Rebecca Adlington keeps a diary for M&B throughout her pregnancy. Read Week 23: The double Olympic gold medallist races past the halfway mark and discovers she’s having a girl
I’m startIng to feel really pregnant. I went for a swim on Wednesday and I could feel my tummy hanging down in the water. It’s hard to get comfy. I’m having to get up four times a night. If I’ve got a journey over two hours I need to plan a pee-stop. People keep asking when I’m due and when I tell them end of June, they say, ‘Ooh, not long now!’ I’m like, ‘Long enough thank you – don’t freak me out!’
Our 20-week scan was a massive relief. All my books kept saying I should feel a flutter at 19 weeks, but I hadn’t felt anything I could pin down as a flutter. I kept thinking, ‘Well, that might be me just needing a burp.’ I felt a bit rubbish about it, to be honest, so to see that the baby was OK was really, really good.
It was really cute because the baby kept opening her mouth and moving her arm
The baby was facing the wrong way, so I needed to stand up, have a little jiggle and go for a pee to get it to turn around. The sonographer showed us everything. It was really cute because the baby kept opening her mouth and moving her arm. But every time we got a flash of skeleton I was like, ‘It looks like an alien!’ It did freak me out a little bit.
The sonographer said, ‘I can’t guarantee it, but I think it’s a girl.’
My heart had always said it was going to be a girl. Harry was a bit ‘Ughh, I wanted a boy’, but then he was ‘Yay, a girl.’ I think you naturally want whatever sex you are. I was like, ‘I can take her shopping and plait her hair.’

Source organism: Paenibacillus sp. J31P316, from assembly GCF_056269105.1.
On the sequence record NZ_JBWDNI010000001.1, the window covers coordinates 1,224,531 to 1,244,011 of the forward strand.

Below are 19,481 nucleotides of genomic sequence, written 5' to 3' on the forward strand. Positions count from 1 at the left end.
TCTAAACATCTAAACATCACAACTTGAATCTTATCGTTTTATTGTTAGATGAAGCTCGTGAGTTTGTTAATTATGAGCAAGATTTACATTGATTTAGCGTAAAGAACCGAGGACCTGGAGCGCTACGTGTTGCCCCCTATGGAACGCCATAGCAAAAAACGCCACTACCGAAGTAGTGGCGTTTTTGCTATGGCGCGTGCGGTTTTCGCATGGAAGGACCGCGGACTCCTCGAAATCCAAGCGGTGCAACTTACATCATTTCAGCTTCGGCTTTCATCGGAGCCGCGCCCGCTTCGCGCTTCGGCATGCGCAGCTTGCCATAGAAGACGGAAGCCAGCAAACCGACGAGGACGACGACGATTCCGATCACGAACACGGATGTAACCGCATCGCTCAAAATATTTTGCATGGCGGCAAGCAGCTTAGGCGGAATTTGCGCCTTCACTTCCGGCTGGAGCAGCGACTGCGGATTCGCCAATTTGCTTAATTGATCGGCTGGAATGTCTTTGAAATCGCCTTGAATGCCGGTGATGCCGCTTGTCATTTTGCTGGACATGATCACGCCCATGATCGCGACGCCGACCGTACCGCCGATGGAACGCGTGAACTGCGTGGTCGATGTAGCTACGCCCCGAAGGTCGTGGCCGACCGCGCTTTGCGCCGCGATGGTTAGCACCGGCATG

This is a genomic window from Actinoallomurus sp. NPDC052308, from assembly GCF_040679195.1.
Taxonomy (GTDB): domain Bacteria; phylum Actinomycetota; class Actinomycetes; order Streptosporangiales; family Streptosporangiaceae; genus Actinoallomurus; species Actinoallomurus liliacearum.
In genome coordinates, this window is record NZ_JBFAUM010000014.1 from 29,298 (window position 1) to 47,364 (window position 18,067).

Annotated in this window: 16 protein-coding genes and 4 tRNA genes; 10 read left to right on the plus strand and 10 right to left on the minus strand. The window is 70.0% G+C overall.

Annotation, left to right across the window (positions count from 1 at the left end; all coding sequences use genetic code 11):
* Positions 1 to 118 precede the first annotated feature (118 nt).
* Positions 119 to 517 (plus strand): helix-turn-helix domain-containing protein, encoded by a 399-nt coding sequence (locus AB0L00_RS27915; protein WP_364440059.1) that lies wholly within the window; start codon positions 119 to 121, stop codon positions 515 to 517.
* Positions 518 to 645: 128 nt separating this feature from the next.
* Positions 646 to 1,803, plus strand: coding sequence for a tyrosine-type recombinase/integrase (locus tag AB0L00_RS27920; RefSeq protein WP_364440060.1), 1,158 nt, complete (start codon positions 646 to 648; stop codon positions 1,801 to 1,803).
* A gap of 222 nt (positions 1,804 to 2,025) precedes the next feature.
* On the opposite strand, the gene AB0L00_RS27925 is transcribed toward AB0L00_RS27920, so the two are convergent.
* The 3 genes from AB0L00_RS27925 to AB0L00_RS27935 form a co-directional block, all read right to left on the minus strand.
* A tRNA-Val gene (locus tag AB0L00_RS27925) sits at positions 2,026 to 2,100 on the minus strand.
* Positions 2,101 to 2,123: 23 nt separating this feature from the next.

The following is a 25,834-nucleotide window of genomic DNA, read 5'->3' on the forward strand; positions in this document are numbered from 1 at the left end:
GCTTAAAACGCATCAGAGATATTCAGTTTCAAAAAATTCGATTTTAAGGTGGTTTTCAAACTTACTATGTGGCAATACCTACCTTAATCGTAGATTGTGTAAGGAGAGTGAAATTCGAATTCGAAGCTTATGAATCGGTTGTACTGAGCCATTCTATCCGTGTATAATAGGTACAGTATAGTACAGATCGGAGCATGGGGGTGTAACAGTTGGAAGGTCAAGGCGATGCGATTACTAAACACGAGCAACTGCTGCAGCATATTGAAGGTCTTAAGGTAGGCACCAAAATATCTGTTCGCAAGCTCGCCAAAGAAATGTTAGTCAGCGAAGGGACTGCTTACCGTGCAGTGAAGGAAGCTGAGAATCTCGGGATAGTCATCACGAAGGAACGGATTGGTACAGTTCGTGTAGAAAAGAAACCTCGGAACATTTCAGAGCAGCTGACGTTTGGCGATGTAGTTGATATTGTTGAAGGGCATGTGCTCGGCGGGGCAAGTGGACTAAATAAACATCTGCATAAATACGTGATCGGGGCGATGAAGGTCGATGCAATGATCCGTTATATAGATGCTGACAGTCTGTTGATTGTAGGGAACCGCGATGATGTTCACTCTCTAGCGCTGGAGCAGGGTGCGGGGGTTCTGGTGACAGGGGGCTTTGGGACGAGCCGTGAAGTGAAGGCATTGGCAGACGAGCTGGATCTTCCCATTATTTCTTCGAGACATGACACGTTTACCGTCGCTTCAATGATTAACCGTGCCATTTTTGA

Friends and family said, ‘Don’t find out.’ I was like, ‘Seriously? Our baby! Back off!’
There wasn’t even 1% of us that didn’t want to find out the sex. We were so excited to know – we couldn’t have waited any longer. I mean, it killed us that our scan was six days after our 20 week mark. Friends and family said, ‘Don’t find out.’ I was like, ‘Seriously? Our baby! Back off!’ I don’t know if it’s the athlete in me, but I like to visualise what’s going to happen, to be prepared. I understand some people want the surprise of finding out the gender at birth, but isn’t it enough of a surprise that you’ve got this human coming out of you? That’s certainly enough for me!
So, now we know the sex, we’re going to paint the nursery. There are so many paint samples on the wall, but we’ve gone for a soft lilac – Harry and I aren’t ‘pink’ people. Harry’s going to do the painting while I’m going on a girly trip to see Fifty Shades of Grey.
We can start thinking about names. It’s so weird because pretty much everyone in the Olympic swimming team from my era has had baby girls. There’s not one boy! We’re all like, ‘Is there something in the chlorine?’ But they’ve nabbed all the good girls’ names like Evie, Mia, Piper, Hallie and Ava – dammit!
Everyone had described the flutter as like nervous butterflies
And then last week, I felt a kick. I had my feet up on the sofa, rubbing my tummy and trying to get comfy. I was like, ‘Oh, my God.’ I shouted, ‘Babe, come here!’ to Harry. He was like, ‘I felt it too.’ It was really cool. Everyone had described the flutter as like nervous butterflies. But I can see now I was waiting for a massive nervous flutter like I used to get when I was competing. Because I used to get really nervous before a race. And it didn’t feel anything like that!
I’ve been feeling her kicks every day since, which has been really nice. I say ‘her’. The sonographer sounded pretty confident. We’re trusting her professional opinion. We’ve gone with the lilac now, so I’ll be a bit upset if she’s wrong...
Watch Becky’s video blog at rebeccaadlington.co.uk